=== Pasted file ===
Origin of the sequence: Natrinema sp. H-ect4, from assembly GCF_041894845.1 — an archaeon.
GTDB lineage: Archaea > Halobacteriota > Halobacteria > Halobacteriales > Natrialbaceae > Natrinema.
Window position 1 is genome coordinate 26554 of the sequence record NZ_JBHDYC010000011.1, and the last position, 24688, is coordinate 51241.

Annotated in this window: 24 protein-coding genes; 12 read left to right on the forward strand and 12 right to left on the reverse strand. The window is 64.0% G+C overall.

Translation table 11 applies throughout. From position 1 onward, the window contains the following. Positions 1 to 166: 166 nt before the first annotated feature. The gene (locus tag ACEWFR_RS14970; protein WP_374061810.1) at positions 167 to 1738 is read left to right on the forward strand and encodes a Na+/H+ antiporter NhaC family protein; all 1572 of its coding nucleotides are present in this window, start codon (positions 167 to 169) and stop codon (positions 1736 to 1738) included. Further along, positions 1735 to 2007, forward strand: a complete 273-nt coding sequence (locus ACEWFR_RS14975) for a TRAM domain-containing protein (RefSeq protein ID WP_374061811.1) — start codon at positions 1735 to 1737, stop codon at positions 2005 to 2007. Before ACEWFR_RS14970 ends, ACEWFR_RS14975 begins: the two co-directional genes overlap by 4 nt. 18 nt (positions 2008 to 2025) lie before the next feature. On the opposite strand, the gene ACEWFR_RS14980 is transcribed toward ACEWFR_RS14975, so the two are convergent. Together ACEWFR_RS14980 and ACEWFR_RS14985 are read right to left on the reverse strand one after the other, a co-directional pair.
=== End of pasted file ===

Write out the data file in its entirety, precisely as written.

Origin of the sequence: Natrinema sp. H-ect4, from assembly GCF_041894845.1 — an archaeon.
GTDB lineage: Archaea > Halobacteriota > Halobacteria > Halobacteriales > Natrialbaceae > Natrinema.
Window position 1 is genome coordinate 26554 of the sequence record NZ_JBHDYC010000011.1, and the last position, 24688, is coordinate 51241.

Annotated in this window: 24 protein-coding genes; 12 read left to right on the forward strand and 12 right to left on the reverse strand. The window is 64.0% G+C overall.

Translation table 11 applies throughout. From position 1 onward, the window contains the following. Positions 1 to 166: 166 nt before the first annotated feature. The gene (locus tag ACEWFR_RS14970; protein WP_374061810.1) at positions 167 to 1738 is read left to right on the forward strand and encodes a Na+/H+ antiporter NhaC family protein; all 1572 of its coding nucleotides are present in this window, start codon (positions 167 to 169) and stop codon (positions 1736 to 1738) included. Further along, positions 1735 to 2007, forward strand: a complete 273-nt coding sequence (locus ACEWFR_RS14975) for a TRAM domain-containing protein (RefSeq protein ID WP_374061811.1) — start codon at positions 1735 to 1737, stop codon at positions 2005 to 2007. Before ACEWFR_RS14970 ends, ACEWFR_RS14975 begins: the two co-directional genes overlap by 4 nt. 18 nt (positions 2008 to 2025) lie before the next feature. On the opposite strand, the gene ACEWFR_RS14980 is transcribed toward ACEWFR_RS14975, so the two are convergent. Together ACEWFR_RS14980 and ACEWFR_RS14985 are read right to left on the reverse strand one after the other, a co-directional pair.